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Vessels for food and drink on the frontier

Looking at fragments and reproductions of clay and glass vessels with Dr James Gerrard of Newcastle University.
Here we have an assemblage of Roman pottery. At first glance, it looks fairly nondescript, but I think if you look at it a little bit more closely, you can see that there are quite a range of different things going on here. We’ve got red pots like this. This is quite distinctive. We’ve got black pots like this, and we have pots that archaeologists call white, but most people would probably call beige.
These different kinds of pottery come from different places. So we know that the red pottery is called Samian and it comes from Gaul, what is today mainly modern day France. We know that the black pottery comes from southeast Dorset. So if we were to find this assemblage on Hadrian’s Wall– and all these pieces of pottery are typical of the kinds of things we might see in the frontier zone– if we were to find this assemblage, we would immediately know that the communities living along the wall were trading with places that were quite a long way away– Gaul, the south of England, and that’s quite important.
We might also look at this assemblage and think about the different kinds of vessels that are present. So it’s very clear, for instance, that a vessel like this is a dish, or a vessel like this is a jar, like some of the examples I have here.
Some of them are quite richly decorated as well. Here, we have two sherds with a moulded figure of a hare on it, and we know that this is from what we call a hunt cup. So this is a large drinking vessel decorated with a scene that shows dogs chasing a hare, and you can see that on this reproduction. Here you’ve got the dogs, two rather fierce looking dogs with their open mouths, and here you’ve got the hare. You can see his long ears. And if we put these two together, there you go. You can see the hare on both pieces. But it’s clear that this vessel must have been used for drinking.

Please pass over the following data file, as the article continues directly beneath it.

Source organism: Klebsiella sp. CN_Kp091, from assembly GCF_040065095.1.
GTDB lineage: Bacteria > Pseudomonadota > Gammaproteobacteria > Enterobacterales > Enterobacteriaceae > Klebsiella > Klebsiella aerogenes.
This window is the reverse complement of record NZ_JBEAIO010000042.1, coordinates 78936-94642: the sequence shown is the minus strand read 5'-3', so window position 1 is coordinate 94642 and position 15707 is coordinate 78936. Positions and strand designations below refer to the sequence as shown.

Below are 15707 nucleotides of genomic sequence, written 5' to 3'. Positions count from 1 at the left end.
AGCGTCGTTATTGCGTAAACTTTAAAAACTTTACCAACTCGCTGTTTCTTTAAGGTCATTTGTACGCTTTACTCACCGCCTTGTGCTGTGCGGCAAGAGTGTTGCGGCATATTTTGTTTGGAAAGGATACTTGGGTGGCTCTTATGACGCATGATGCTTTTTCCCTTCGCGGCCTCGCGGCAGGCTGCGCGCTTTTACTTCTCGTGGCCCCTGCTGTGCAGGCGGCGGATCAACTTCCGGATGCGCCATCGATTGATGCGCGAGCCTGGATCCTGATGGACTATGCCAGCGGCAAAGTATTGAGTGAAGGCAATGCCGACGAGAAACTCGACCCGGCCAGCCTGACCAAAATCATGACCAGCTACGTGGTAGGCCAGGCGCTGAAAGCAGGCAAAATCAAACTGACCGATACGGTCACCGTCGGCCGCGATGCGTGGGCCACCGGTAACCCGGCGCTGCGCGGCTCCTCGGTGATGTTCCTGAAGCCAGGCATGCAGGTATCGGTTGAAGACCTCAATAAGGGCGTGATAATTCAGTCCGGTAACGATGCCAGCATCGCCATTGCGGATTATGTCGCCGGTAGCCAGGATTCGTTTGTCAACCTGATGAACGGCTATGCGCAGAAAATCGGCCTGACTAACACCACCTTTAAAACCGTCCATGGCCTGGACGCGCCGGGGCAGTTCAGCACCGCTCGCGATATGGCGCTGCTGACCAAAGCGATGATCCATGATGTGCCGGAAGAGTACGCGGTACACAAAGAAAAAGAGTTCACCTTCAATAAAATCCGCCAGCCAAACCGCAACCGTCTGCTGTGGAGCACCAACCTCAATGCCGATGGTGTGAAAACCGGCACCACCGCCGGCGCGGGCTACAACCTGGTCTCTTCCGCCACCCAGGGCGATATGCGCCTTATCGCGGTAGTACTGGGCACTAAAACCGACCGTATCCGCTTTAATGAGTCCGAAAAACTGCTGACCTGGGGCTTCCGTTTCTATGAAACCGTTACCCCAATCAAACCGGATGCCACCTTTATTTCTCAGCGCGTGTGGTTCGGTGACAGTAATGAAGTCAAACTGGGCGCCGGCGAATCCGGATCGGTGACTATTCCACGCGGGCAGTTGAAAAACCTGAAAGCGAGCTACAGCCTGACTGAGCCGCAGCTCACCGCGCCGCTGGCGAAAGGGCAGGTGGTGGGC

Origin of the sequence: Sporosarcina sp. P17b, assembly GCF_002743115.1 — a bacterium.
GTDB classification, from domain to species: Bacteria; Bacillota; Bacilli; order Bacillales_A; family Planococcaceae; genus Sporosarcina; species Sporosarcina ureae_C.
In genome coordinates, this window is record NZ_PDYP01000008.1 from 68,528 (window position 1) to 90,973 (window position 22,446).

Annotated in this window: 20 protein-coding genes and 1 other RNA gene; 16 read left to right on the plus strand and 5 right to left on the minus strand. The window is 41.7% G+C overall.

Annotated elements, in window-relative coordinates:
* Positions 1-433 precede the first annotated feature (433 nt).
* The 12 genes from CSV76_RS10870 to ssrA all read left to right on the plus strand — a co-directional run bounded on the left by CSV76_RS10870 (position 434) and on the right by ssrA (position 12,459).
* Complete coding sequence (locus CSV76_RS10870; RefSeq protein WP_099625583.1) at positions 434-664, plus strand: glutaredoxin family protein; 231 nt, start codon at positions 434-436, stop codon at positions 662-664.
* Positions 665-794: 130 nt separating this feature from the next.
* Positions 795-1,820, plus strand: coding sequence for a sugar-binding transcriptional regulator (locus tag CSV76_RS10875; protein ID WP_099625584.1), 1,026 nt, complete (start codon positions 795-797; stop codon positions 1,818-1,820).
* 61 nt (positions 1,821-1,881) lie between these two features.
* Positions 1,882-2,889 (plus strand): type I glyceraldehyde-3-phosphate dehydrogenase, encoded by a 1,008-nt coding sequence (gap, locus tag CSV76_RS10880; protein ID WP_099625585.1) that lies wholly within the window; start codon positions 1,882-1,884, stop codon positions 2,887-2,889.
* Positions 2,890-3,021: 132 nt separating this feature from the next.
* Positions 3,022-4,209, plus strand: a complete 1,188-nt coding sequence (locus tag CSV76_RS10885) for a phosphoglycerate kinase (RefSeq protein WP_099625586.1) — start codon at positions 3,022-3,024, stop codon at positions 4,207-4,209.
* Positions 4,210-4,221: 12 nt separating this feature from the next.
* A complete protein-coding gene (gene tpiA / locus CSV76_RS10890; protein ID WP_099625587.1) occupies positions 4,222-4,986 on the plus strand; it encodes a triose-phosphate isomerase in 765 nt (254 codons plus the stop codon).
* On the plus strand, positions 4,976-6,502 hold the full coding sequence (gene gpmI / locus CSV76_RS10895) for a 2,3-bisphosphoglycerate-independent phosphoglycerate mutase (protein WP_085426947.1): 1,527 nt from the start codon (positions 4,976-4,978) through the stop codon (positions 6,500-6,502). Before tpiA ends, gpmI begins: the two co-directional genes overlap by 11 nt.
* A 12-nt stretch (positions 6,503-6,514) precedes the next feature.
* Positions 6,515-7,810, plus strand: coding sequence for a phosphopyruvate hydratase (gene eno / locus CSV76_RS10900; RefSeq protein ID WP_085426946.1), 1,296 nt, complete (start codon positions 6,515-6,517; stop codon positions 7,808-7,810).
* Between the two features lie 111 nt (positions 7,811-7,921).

It’s quite a tactile vessel– you can hold it very easily– but it’s also very large. So this tells us something about what people were drinking. We can contrast this one, which is quite a large pot, with this one, which is rather smaller, a Samian cup. And there’s the base of a real Samian cup. So presumably, the people who were drinking out of this vessel were drinking something much smaller in volume than the people who were drinking out of this. And we might, for instance, suppose that this was used for consuming wine imported in barrels or amphorae, and this was perhaps used for drinking beer.
And we know from other kinds of archaeological evidence– archaeobotanical, burned seeds, and those sort of things– that people were brewing in the Roman period. And we also have evidence from the frontier, from the Vindolanda tablets, that people were consuming quite large quantities of beer. So that tells us a bit about the kinds of beverages that people were drinking. Of course, pottery survives really well in the archaeological record, but we shouldn’t forget that there are other kinds of materials that don’t survive so well. One of the chief amongst those is glass. Here we’ve got glass vessels, very high status, also used for drinking wine, like the little pottery cups.